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Welcome to our new Honours student - Steve Molan!

In this post we welcome our new Honours student, Steve Molan!


"My passion for nature started at a young age - my Mum tells me that I started my foray into conservation as a little boy. I would draw pictures of whichever bizarre animal I had most recently learned about, then bring them into class for show and tell. As an adult I decided that conservation was the career path I wanted to pursue after realising that I wanted meaningful work. I hope that one day my work might benefit myself, but also people and nature. As I trace my family lineage from the channel country in central Queensland, I am passionate about terrestrial Australian ecology, and endeavour to one day perform research in the outback.


I started my Bachelor of Environmental Science Majoring in Ecology and Conservation with Griffith University in 2018. Throughout this time, I have far from cemented my aspirations for the future, but hope to take every opportunity presented to me. My passion for learning has culminated in being offered a place in the Golden Key society, who only accept students with a GPA in the top 15%. I hope to use this opportunity to make international contacts and improve my prospects for the future in an ever globalising world.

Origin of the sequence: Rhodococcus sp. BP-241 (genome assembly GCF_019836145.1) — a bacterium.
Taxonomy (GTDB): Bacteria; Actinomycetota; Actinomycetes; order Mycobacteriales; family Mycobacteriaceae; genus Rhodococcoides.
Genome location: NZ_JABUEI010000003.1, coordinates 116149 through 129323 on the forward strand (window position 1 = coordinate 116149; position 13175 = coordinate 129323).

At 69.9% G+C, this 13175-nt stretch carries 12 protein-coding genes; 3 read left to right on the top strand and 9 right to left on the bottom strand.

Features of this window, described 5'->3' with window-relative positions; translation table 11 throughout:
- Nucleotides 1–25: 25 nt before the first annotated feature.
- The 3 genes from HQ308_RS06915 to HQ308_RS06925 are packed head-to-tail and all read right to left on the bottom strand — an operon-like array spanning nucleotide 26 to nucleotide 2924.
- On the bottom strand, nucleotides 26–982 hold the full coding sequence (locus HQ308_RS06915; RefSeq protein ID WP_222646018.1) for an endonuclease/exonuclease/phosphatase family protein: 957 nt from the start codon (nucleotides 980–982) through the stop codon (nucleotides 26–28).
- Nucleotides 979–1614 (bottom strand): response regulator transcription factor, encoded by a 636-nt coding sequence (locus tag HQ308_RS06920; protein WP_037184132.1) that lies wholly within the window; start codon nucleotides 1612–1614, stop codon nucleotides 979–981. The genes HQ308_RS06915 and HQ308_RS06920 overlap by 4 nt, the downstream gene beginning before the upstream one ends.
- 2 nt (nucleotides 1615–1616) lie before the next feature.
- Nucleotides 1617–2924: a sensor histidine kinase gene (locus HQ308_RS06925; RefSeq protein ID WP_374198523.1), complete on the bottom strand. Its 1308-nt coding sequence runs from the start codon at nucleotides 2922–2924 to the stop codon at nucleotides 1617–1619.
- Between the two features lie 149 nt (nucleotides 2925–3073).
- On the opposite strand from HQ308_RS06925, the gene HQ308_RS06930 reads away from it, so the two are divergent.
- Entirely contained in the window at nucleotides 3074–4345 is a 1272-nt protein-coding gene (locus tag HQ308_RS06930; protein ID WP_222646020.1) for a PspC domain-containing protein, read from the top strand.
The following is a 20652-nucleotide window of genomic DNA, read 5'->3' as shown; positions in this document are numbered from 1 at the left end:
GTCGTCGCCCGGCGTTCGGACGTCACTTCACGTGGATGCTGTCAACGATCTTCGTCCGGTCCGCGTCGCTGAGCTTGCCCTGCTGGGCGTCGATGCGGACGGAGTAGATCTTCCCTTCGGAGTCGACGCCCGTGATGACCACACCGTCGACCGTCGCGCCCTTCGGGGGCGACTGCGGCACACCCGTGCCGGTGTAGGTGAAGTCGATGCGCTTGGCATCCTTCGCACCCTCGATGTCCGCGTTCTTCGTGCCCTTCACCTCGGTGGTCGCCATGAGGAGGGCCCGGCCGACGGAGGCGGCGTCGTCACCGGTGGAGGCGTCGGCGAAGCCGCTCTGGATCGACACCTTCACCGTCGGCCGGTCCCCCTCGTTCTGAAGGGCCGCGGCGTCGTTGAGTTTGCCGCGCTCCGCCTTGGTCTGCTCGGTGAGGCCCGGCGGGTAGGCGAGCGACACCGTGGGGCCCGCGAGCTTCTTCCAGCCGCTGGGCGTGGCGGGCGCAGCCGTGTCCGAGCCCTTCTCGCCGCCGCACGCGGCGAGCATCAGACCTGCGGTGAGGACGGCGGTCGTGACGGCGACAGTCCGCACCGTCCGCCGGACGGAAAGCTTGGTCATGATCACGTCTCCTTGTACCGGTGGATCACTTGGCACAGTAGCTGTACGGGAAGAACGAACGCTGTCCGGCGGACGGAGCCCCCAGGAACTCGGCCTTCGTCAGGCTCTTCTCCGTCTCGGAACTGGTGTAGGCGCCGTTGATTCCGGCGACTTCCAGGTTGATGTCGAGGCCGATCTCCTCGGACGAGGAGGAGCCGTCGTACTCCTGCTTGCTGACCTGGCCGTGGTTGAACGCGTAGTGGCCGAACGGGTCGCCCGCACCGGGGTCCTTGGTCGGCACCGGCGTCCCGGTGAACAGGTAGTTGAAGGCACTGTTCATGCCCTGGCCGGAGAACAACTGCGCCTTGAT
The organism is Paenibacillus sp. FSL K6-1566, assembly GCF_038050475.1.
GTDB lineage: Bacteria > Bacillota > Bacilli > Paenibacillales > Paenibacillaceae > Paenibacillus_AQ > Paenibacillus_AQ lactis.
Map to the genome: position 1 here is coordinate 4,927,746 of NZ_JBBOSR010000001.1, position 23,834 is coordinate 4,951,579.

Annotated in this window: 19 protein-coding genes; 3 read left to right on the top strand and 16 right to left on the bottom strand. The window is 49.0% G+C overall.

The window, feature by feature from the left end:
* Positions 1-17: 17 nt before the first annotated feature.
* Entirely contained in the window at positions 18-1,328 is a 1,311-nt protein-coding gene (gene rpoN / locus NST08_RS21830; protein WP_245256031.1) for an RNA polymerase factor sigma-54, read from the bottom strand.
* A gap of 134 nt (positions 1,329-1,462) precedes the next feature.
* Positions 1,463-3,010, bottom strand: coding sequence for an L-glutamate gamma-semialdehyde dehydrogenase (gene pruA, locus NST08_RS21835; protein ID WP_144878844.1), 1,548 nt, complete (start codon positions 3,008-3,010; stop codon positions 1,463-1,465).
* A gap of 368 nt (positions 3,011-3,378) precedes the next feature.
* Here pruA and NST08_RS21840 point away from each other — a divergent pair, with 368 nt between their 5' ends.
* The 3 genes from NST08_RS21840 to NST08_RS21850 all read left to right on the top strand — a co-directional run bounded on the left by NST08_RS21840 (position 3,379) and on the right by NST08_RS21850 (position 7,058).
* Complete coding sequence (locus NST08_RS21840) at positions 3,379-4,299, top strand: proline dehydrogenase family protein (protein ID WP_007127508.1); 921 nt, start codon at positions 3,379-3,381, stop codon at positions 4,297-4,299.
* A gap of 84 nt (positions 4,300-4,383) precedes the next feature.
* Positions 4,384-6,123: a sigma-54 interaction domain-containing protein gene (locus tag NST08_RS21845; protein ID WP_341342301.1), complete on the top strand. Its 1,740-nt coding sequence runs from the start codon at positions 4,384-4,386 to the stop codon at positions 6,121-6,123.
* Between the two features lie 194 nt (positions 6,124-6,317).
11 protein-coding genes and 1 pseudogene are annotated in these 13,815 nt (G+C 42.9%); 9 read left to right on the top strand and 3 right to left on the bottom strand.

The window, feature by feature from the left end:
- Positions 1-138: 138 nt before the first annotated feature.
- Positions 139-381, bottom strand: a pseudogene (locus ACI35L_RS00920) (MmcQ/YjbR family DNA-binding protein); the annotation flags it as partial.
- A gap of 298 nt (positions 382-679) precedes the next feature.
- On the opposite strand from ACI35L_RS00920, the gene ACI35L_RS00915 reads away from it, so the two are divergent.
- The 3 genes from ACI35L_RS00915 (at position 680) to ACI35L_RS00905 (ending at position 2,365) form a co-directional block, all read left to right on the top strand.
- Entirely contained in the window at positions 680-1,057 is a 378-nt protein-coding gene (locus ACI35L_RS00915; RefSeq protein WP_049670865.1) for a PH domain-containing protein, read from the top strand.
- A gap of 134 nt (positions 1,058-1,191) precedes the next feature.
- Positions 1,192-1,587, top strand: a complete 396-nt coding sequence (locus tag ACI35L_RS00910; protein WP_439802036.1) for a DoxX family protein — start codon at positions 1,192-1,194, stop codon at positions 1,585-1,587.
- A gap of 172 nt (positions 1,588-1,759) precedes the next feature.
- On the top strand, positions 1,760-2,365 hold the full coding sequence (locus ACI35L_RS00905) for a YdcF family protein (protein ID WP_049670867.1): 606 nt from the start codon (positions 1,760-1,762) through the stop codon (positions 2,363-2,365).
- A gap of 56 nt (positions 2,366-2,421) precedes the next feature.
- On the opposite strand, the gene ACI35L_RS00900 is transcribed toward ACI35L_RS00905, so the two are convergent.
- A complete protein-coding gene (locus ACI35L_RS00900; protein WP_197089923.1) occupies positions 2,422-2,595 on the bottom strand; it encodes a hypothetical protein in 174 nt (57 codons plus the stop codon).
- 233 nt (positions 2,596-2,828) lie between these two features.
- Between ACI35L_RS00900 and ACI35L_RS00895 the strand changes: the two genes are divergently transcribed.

Studying with Griffith has offered me some unique opportunities. I was lucky enough to get to go study abroad at the University of Southern Denmark in late 2019, where, among other things, I assisted some masters students with a project studying the diversity of terrestrial invertebrates. I’ve also recently interned with the Moreton Bay Foundation, a not-for-profit organisation which aims to protect the biodiversity hotspot of Moreton Bay in south east Queensland. Interning during the COVID crisis provided its own unique challenges, but these experiences have helped to shape my communication and organisational skills.

Before COVID, I spent much of my free time volunteering for the Our Living Outback campaign, a campaign aiming to gain more government funding for conservation programs in the outback. Through this work, I’ve made connections with prominent ecologists and conservation professionals, all of whom have inspired me and garnered an even stronger desire to work in this field.

When I’m not studying, I enjoy playing music - this was my first area of study, where I achieved a Bachelors in Music Technology at the Queensland Conservatorium. Nowadays, I enjoy writing music on my own, and play bass guitar in a band on the Gold Coast. I find that the creative exercise in playing music helps to keep my mind agile and malleable, which can be useful when working on essays or reports for university."